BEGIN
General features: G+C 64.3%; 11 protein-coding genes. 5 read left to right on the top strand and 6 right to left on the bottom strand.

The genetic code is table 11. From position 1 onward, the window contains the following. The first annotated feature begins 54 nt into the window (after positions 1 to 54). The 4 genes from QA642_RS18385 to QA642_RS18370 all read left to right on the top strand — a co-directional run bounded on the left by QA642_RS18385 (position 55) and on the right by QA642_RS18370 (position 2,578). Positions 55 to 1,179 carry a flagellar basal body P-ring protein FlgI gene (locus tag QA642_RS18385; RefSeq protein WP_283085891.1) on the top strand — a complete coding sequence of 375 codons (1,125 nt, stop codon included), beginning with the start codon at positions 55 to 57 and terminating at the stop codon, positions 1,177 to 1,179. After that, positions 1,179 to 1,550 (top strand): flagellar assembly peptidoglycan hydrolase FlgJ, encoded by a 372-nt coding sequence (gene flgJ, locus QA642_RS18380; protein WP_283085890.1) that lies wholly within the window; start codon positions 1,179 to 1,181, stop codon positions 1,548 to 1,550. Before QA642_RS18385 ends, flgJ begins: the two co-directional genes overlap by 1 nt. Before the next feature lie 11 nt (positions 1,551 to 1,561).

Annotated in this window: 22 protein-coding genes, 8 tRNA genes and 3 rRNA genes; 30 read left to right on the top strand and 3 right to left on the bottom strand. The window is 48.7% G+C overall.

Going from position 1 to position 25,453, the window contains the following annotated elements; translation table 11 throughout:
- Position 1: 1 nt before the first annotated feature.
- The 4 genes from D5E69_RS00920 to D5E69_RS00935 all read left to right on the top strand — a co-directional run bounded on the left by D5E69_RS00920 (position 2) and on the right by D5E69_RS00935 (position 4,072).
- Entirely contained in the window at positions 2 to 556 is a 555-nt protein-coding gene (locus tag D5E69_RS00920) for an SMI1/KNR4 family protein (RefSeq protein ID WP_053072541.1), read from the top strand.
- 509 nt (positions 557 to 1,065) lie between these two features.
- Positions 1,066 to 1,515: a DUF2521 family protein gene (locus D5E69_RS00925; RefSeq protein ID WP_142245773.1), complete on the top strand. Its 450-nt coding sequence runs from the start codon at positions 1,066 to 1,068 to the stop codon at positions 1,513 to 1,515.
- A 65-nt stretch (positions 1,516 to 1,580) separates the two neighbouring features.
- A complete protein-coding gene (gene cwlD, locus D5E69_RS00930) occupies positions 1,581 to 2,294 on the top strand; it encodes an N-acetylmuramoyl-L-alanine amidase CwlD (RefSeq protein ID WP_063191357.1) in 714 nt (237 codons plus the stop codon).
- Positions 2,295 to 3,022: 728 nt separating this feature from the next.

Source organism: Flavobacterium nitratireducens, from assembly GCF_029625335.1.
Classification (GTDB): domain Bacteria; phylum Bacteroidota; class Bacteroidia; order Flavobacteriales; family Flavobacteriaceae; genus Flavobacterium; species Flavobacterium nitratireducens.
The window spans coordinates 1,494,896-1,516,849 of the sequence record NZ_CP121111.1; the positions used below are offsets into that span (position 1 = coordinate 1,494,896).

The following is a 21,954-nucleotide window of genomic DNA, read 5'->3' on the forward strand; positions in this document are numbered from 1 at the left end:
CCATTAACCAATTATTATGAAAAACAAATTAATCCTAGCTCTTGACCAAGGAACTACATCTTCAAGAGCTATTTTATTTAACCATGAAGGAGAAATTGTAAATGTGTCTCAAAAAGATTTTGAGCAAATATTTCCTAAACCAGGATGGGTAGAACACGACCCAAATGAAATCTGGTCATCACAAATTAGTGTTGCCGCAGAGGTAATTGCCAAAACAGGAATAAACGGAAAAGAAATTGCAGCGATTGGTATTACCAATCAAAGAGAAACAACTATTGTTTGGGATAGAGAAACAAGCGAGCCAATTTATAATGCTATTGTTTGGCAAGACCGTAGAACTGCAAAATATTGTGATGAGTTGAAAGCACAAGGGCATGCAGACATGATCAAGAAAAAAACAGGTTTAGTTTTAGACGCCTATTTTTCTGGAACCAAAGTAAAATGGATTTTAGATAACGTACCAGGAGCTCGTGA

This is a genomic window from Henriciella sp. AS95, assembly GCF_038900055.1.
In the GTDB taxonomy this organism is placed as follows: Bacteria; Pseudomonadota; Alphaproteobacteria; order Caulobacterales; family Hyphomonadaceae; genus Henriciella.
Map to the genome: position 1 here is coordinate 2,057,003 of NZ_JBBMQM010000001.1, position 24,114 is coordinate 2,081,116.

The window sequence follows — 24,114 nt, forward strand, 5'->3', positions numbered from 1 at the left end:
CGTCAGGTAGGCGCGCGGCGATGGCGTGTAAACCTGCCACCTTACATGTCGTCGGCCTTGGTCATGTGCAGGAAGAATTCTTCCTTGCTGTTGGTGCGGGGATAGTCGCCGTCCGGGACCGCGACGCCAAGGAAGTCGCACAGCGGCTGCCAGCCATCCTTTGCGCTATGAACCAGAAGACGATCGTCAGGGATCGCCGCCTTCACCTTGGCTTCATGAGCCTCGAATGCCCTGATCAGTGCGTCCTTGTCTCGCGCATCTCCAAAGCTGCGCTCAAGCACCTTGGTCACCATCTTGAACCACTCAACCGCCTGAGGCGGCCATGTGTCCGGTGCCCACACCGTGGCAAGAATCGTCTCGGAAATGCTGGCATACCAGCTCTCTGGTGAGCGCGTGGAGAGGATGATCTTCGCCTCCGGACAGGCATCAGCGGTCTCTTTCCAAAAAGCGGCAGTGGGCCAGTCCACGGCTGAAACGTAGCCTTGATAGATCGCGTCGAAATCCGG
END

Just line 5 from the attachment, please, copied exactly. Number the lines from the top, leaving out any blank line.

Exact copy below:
- Position 1: 1 nt before the first annotated feature.